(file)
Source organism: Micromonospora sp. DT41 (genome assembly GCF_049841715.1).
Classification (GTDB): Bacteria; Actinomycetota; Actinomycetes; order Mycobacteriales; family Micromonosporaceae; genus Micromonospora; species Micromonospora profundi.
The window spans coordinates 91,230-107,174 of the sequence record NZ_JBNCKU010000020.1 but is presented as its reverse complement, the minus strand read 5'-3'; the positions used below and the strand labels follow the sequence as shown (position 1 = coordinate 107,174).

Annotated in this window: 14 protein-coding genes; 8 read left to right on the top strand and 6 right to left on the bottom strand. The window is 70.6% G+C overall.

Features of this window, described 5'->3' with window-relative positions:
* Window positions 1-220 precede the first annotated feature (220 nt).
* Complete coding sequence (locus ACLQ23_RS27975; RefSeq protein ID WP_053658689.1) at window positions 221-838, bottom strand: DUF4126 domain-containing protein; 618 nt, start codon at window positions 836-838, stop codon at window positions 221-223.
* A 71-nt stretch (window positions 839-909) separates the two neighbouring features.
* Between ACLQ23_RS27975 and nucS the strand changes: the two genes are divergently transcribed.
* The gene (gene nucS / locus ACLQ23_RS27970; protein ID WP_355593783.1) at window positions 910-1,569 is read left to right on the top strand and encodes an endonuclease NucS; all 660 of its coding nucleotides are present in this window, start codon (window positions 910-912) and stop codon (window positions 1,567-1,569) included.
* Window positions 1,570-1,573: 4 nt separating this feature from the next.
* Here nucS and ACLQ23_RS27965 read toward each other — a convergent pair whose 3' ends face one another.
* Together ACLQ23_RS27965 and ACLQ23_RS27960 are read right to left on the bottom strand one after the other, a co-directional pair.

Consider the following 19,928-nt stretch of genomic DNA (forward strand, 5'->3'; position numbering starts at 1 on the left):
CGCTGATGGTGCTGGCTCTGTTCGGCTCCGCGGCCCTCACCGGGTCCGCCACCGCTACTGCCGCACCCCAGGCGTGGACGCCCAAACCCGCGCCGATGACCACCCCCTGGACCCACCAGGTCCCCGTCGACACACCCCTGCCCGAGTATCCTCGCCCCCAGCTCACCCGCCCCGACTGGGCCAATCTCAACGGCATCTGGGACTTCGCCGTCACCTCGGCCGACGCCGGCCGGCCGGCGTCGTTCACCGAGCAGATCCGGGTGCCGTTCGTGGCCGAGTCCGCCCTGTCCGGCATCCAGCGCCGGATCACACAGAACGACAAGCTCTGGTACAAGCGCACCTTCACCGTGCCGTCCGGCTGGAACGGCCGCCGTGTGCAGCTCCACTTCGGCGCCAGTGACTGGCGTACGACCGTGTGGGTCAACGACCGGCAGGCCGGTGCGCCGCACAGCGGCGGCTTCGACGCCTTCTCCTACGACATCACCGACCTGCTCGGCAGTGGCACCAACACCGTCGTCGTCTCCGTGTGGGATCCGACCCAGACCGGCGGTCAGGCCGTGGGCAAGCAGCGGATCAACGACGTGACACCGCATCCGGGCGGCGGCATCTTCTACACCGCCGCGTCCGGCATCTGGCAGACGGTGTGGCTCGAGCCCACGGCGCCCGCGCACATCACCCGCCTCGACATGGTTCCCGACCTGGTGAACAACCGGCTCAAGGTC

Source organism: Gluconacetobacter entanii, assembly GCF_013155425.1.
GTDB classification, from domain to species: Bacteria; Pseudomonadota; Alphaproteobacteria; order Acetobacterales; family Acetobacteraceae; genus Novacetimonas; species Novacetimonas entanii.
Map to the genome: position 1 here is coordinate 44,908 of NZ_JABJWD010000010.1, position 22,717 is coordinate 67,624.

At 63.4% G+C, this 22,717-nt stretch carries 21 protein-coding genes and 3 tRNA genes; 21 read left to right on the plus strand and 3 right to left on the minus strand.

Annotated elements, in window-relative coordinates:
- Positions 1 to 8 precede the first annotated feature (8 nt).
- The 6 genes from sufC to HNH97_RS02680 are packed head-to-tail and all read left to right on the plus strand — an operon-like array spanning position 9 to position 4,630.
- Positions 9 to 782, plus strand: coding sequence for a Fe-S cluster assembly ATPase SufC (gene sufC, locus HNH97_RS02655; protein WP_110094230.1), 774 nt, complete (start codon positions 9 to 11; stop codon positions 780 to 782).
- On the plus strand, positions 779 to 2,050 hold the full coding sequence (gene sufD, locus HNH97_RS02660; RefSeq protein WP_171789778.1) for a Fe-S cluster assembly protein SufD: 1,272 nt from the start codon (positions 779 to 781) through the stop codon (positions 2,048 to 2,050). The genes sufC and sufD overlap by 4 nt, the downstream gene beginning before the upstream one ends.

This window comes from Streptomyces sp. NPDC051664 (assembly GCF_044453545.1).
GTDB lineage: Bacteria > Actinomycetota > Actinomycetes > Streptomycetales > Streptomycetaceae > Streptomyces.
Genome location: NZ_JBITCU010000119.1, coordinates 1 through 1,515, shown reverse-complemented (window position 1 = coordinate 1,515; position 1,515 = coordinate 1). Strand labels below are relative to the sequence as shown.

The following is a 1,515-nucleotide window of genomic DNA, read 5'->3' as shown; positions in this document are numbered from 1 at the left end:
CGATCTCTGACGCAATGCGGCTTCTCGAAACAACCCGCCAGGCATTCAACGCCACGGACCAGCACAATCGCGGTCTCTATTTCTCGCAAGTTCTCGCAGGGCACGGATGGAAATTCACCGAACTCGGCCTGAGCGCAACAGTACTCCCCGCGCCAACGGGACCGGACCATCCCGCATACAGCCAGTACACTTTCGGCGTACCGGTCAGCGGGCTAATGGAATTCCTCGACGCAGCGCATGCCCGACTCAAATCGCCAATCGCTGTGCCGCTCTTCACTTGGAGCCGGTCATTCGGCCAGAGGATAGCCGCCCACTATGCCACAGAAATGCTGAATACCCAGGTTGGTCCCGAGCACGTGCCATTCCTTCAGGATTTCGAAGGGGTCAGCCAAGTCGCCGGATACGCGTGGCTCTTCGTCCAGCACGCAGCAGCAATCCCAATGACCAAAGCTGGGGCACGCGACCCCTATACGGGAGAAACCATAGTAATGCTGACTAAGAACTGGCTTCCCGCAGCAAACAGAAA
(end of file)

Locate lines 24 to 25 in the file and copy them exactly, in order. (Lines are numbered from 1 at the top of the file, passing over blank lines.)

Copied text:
- On the plus strand, positions 779 to 2,050 hold the full coding sequence (gene sufD, locus HNH97_RS02660; RefSeq protein WP_171789778.1) for a Fe-S cluster assembly protein SufD: 1,272 nt from the start codon (positions 779 to 781) through the stop codon (positions 2,048 to 2,050). The genes sufC and sufD overlap by 4 nt, the downstream gene beginning before the upstream one ends.

This window comes from Streptomyces sp. NPDC051664 (assembly GCF_044453545.1).